There’s a reason why the term “breath of fresh air” has been bandied about more than Mariah Carey on the radio this week in Vancouver.
Bruce Boudreau is not only engaging and authentic in his musings with the media, but he’s also leading his team to results on the ice.
The Vancouver Canucks are now 3-0 under their new head coach, a pretty impressive feat considering that both Oliver Ekman-Larsson and Travis Hamonic have been missing from the lineup.
It’s clear that Bruce Boudreau has given the Canucks a new lease on life. However, these four players, in particular, have really benefitted from the “Bruce bump.”
1. Brock Boeser
The Burnsville, Minnesota native will go down as the first-ever Canuck to receive the “Bruce bump.”
Boudreau spending a little 1-on-1 time with Brock Boeser pic.twitter.com/4I5i978par
— Harman Dayal (@harmandayal2) December 6, 2021
Boudreau said that during his conversation with Boeser at practice, he told the 24-year-old about the time he scored twice against the Minnesota Wild in his NHL debut. He also told Boeser to shoot the puck more.
Well, looks like Boeser was listening.
In three games since Boudreau took over, Boeser has two goals and is second on the Canucks with 10 shots on goal.
2. Vasily Podkolzin
The rookie treatment for Vasily Podkolzin is officially over.
Ever since Boudreau’s arrival, the 20-year-old has played left wing a line with both Elias Pettersson and Conor Garland.
While the trio is technically the “third line” in terms of even strength ice time, they’ve been the most dangerous offensively. Currently in the Boudreau era, the Canucks three leaders in terms of expected goals for are Pettersson (63.3%), Garland (63.1%), and Podkolzin (60.9%).
You’d expect Pettersson and Garland to be consistent offensive threats, but Podkolzin is helping his linemates cycle the puck and get opportunities on net.
Aside from his even strength usage, he’s also joined his linemates on the second power play unit, and he’s one of the eight forwards that Boudreau is using on the penalty kill.
Because of his use in all situations, Podkolzin’s ice time has jumped from 11:46 per game under Travis Green to 15:20 under Boudreau.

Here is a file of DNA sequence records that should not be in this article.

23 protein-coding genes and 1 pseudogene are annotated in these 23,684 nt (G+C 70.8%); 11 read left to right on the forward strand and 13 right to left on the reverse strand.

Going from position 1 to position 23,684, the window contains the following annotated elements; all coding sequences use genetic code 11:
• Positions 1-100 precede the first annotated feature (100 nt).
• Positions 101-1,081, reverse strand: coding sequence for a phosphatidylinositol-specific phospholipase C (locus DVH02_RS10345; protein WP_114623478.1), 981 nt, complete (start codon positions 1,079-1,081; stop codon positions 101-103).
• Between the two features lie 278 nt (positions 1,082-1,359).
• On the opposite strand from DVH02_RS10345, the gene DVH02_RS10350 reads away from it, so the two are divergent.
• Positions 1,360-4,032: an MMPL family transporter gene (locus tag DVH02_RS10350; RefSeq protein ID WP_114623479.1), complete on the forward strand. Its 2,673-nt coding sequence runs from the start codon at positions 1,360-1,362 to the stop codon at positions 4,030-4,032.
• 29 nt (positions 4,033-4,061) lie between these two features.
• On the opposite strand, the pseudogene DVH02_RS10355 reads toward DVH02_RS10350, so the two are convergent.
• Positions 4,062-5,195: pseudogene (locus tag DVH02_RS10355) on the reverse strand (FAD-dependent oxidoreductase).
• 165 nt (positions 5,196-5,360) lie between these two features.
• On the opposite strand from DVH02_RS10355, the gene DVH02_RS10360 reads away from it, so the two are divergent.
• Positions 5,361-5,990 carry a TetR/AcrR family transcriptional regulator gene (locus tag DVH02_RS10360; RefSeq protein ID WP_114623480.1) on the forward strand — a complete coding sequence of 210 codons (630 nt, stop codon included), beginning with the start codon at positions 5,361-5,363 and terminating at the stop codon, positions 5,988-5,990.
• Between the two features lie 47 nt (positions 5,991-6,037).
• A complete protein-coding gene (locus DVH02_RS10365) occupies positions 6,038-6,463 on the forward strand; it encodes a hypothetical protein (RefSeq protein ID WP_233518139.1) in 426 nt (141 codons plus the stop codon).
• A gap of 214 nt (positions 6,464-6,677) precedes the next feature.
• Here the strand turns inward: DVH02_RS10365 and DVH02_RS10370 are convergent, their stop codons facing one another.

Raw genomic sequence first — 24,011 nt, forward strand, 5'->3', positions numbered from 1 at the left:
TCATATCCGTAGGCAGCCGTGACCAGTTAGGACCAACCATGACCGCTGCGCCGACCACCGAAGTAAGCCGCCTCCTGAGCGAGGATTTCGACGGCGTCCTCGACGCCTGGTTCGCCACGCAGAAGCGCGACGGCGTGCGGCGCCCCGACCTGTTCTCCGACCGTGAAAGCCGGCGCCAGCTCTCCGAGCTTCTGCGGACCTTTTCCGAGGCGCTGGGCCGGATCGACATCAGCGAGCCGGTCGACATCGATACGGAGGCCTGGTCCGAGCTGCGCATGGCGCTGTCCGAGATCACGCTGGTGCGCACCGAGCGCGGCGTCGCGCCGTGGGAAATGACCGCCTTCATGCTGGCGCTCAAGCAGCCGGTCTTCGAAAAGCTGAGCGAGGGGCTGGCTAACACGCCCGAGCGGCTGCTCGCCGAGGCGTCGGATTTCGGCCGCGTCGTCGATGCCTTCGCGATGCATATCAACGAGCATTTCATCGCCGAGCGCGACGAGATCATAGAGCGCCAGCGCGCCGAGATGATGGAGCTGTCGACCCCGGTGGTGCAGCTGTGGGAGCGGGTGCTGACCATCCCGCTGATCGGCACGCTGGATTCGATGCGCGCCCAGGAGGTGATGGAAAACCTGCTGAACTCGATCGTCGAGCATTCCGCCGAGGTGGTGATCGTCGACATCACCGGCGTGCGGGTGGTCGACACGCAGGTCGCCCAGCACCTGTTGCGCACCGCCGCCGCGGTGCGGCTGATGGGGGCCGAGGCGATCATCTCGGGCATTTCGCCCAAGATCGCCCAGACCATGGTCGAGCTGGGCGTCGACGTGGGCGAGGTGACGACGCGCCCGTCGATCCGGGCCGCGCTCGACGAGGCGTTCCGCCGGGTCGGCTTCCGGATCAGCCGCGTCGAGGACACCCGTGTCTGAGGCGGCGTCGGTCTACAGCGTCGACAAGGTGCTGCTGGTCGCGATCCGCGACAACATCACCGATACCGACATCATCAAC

3. Jason Dickinson
There haven’t been a lot of statistical changes in Dickinson’s game, but the 26-year-old does look rejuvenated under Boudreau.
easily Jason Dickinson's most noticeable game with #Canucks. Season-high 17:04. Second among forwards with 1:42 of PK time. Two shots on seven attempts. Five hits. 2 takeaways and a pair of blocks. Underlying numbers weren't great, but was out against B's top line
— Jeff Paterson (@patersonjeff) December 9, 2021
Part of the reason why he’s been more noticeable? He’s spending less time on the bench.
Dickinson’s ice time has jumped from 12:38 per game under Green to 16:16 under Boudreau.
The main reason behind his increase in usage is because Boudreau has stapled him to Bo Horvat’s wing in the team’s past two games.
In those contests, Dickinson has played more than 17 minutes a night.
If the Georgetown, Ontario native is going to stick around in the top-six, he’ll likely have to produce offence at a higher clip. He currently has one goal and three points in 26 games.
4. Luke Schenn
During Boudreau’s post-game press conference on Friday, he applauded the Canucks thinned out blue line.
“Some of these guys are playing more minutes than they’ve ever played before,” Boudreau told the media.
Luke Schenn has played big minutes before, but it’s been a long time.
The 32-year-old has averaged 19:10 per night in three games under Boudreau thus far. The last time his average ice time was up at that level was in 2012-13, when he was 23 in his first season with the Philadelphia Flyers.
Luke Schenn Appreciation Tweet pic.twitter.com/Vf150g2dKl
— Mr Booth (@MrBooth07) December 9, 2021
Schenn’s inflated ice time is largely due to the absences of Ekman-Larsson and Hamonic. However, there is something noteworthy about his usage.
Under Boudreau, Schenn has now surpassed both Kyle Burroughs and Tucker Poolman on the right side of the Canucks defence. Surpassing Poolman, in particular, is noteworthy since the 28-year-old was averaging nearly three minutes more per night under Travis Green.
Schenn has established himself as the best option to play alongside Hughes. Even though that’s a low bar, it’s one that Poolman was unable to reach despite a bigger opportunity with Green.